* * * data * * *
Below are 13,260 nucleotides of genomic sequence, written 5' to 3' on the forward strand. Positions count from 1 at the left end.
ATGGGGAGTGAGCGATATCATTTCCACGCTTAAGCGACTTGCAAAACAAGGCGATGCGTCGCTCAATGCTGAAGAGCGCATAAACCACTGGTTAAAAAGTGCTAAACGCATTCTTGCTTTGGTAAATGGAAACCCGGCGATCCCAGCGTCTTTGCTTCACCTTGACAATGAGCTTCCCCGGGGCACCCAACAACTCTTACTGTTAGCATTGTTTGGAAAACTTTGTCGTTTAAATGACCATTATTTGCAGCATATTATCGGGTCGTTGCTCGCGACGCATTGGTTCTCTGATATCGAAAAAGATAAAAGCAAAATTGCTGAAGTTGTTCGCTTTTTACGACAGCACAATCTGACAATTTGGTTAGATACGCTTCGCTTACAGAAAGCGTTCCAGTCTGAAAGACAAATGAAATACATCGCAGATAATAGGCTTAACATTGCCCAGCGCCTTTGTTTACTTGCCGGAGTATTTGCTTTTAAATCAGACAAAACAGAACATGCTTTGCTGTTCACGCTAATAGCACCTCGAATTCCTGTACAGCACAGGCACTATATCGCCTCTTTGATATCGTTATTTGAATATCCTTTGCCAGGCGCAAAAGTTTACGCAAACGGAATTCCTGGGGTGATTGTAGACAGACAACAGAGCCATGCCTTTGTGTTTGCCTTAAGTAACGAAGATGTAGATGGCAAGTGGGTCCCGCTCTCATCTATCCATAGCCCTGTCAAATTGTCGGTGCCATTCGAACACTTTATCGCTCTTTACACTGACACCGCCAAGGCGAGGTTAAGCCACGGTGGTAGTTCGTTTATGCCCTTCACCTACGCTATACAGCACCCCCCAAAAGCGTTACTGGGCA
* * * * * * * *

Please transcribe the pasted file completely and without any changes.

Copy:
Below are 13,260 nucleotides of genomic sequence, written 5' to 3' on the forward strand. Positions count from 1 at the left end.
ATGGGGAGTGAGCGATATCATTTCCACGCTTAAGCGACTTGCAAAACAAGGCGATGCGTCGCTCAATGCTGAAGAGCGCATAAACCACTGGTTAAAAAGTGCTAAACGCATTCTTGCTTTGGTAAATGGAAACCCGGCGATCCCAGCGTCTTTGCTTCACCTTGACAATGAGCTTCCCCGGGGCACCCAACAACTCTTACTGTTAGCATTGTTTGGAAAACTTTGTCGTTTAAATGACCATTATTTGCAGCATATTATCGGGTCGTTGCTCGCGACGCATTGGTTCTCTGATATCGAAAAAGATAAAAGCAAAATTGCTGAAGTTGTTCGCTTTTTACGACAGCACAATCTGACAATTTGGTTAGATACGCTTCGCTTACAGAAAGCGTTCCAGTCTGAAAGACAAATGAAATACATCGCAGATAATAGGCTTAACATTGCCCAGCGCCTTTGTTTACTTGCCGGAGTATTTGCTTTTAAATCAGACAAAACAGAACATGCTTTGCTGTTCACGCTAATAGCACCTCGAATTCCTGTACAGCACAGGCACTATATCGCCTCTTTGATATCGTTATTTGAATATCCTTTGCCAGGCGCAAAAGTTTACGCAAACGGAATTCCTGGGGTGATTGTAGACAGACAACAGAGCCATGCCTTTGTGTTTGCCTTAAGTAACGAAGATGTAGATGGCAAGTGGGTCCCGCTCTCATCTATCCATAGCCCTGTCAAATTGTCGGTGCCATTCGAACACTTTATCGCTCTTTACACTGACACCGCCAAGGCGAGGTTAAGCCACGGTGGTAGTTCGTTTATGCCCTTCACCTACGCTATACAGCACCCCCCAAAAGCGTTACTGGGCA